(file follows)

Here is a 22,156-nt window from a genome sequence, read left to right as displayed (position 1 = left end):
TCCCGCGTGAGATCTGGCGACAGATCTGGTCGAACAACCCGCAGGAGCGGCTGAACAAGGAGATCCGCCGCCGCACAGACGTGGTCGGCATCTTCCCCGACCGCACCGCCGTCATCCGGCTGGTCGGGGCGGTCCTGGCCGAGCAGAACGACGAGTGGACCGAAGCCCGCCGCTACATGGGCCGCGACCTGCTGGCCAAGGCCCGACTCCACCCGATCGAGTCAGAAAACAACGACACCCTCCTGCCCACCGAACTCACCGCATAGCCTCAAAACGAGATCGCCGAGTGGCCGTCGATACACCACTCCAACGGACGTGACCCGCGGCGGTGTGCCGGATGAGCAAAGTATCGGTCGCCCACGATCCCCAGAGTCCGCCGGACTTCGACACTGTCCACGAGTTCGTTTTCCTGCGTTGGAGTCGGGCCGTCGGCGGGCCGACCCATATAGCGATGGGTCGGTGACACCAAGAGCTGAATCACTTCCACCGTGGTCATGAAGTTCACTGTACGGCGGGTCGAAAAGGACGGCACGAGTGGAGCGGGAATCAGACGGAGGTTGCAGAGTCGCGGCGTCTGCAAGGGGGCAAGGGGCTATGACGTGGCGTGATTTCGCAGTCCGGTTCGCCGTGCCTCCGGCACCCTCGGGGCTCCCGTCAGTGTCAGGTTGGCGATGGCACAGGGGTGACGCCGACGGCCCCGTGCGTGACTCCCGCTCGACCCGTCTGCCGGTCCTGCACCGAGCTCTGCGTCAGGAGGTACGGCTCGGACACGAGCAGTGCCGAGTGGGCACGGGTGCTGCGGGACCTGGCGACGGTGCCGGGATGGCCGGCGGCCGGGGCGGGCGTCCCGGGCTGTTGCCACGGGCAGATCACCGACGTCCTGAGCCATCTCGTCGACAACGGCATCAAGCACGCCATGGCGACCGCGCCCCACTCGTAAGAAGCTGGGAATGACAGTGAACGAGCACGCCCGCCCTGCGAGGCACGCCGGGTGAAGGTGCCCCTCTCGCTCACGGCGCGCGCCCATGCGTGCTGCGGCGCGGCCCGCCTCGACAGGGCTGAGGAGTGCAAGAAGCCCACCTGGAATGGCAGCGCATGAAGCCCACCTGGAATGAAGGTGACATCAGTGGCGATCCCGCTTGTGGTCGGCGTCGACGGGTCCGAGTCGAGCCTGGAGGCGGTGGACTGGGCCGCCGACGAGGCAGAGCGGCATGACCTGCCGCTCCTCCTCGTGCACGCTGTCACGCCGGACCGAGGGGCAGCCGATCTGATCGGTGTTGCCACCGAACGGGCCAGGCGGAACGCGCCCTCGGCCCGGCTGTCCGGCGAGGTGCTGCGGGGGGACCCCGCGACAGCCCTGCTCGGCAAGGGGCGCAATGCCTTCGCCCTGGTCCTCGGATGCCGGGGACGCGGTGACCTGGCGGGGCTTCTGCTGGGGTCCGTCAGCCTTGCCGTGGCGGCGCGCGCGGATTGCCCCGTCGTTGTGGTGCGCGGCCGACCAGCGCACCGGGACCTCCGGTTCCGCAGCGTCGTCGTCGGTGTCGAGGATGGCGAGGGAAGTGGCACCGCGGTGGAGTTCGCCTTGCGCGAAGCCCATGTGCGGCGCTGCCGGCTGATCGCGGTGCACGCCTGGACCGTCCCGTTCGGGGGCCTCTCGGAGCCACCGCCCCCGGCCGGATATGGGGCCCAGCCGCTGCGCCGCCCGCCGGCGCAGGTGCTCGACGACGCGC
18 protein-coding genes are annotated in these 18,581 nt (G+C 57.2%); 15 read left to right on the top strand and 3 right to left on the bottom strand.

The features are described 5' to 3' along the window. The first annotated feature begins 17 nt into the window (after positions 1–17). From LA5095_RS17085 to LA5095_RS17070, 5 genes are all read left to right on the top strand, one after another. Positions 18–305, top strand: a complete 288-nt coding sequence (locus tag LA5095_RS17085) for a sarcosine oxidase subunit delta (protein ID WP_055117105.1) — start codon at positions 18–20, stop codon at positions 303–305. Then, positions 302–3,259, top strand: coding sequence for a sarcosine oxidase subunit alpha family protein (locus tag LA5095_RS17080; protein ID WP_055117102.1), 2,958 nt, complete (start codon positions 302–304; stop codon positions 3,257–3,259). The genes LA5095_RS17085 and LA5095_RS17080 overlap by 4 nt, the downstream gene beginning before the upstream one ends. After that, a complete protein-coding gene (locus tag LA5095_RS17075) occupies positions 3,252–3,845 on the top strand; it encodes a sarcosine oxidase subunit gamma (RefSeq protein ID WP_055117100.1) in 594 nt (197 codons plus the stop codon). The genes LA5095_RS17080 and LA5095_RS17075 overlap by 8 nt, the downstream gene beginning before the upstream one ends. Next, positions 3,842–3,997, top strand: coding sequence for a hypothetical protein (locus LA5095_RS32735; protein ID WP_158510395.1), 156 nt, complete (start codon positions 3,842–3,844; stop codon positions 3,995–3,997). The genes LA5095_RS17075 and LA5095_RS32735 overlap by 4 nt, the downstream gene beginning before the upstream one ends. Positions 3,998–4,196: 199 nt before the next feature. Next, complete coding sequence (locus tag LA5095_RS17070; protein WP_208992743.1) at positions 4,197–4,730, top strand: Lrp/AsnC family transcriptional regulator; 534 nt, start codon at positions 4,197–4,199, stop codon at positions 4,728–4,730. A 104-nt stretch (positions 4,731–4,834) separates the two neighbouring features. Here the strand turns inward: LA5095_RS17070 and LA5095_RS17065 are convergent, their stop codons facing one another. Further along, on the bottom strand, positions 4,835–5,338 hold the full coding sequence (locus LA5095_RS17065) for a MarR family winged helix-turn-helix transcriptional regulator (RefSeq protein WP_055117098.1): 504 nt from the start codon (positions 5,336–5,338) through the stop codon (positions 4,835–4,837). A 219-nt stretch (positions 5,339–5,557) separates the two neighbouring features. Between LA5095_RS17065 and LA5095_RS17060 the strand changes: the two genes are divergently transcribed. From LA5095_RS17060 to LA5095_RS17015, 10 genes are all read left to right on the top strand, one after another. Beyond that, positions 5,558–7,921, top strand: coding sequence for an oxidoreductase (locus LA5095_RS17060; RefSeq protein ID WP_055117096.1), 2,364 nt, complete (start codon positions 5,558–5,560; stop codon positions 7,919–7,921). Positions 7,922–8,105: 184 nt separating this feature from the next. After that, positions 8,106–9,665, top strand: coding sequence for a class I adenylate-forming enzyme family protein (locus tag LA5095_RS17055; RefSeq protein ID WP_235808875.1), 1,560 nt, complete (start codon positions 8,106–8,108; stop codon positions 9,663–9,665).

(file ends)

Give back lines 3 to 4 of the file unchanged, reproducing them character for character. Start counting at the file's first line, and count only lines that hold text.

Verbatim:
18 protein-coding genes are annotated in these 18,581 nt (G+C 57.2%); 15 read left to right on the top strand and 3 right to left on the bottom strand.

The features are described 5' to 3' along the window. The first annotated feature begins 17 nt into the window (after positions 1–17). From LA5095_RS17085 to LA5095_RS17070, 5 genes are all read left to right on the top strand, one after another. Positions 18–305, top strand: a complete 288-nt coding sequence (locus tag LA5095_RS17085) for a sarcosine oxidase subunit delta (protein ID WP_055117105.1) — start codon at positions 18–20, stop codon at positions 303–305. Then, positions 302–3,259, top strand: coding sequence for a sarcosine oxidase subunit alpha family protein (locus tag LA5095_RS17080; protein ID WP_055117102.1), 2,958 nt, complete (start codon positions 302–304; stop codon positions 3,257–3,259). The genes LA5095_RS17085 and LA5095_RS17080 overlap by 4 nt, the downstream gene beginning before the upstream one ends. After that, a complete protein-coding gene (locus tag LA5095_RS17075) occupies positions 3,252–3,845 on the top strand; it encodes a sarcosine oxidase subunit gamma (RefSeq protein ID WP_055117100.1) in 594 nt (197 codons plus the stop codon). The genes LA5095_RS17080 and LA5095_RS17075 overlap by 8 nt, the downstream gene beginning before the upstream one ends. Next, positions 3,842–3,997, top strand: coding sequence for a hypothetical protein (locus LA5095_RS32735; protein ID WP_158510395.1), 156 nt, complete (start codon positions 3,842–3,844; stop codon positions 3,995–3,997). The genes LA5095_RS17075 and LA5095_RS32735 overlap by 4 nt, the downstream gene beginning before the upstream one ends. Positions 3,998–4,196: 199 nt before the next feature. Next, complete coding sequence (locus tag LA5095_RS17070; protein WP_208992743.1) at positions 4,197–4,730, top strand: Lrp/AsnC family transcriptional regulator; 534 nt, start codon at positions 4,197–4,199, stop codon at positions 4,728–4,730. A 104-nt stretch (positions 4,731–4,834) separates the two neighbouring features. Here the strand turns inward: LA5095_RS17070 and LA5095_RS17065 are convergent, their stop codons facing one another. Further along, on the bottom strand, positions 4,835–5,338 hold the full coding sequence (locus LA5095_RS17065) for a MarR family winged helix-turn-helix transcriptional regulator (RefSeq protein WP_055117098.1): 504 nt from the start codon (positions 5,336–5,338) through the stop codon (positions 4,835–4,837). A 219-nt stretch (positions 5,339–5,557) separates the two neighbouring features. Between LA5095_RS17065 and LA5095_RS17060 the strand changes: the two genes are divergently transcribed. From LA5095_RS17060 to LA5095_RS17015, 10 genes are all read left to right on the top strand, one after another. Beyond that, positions 5,558–7,921, top strand: coding sequence for an oxidoreductase (locus LA5095_RS17060; RefSeq protein ID WP_055117096.1), 2,364 nt, complete (start codon positions 5,558–5,560; stop codon positions 7,919–7,921). Positions 7,922–8,105: 184 nt separating this feature from the next. After that, positions 8,106–9,665, top strand: coding sequence for a class I adenylate-forming enzyme family protein (locus tag LA5095_RS17055; RefSeq protein ID WP_235808875.1), 1,560 nt, complete (start codon positions 8,106–8,108; stop codon positions 9,663–9,665).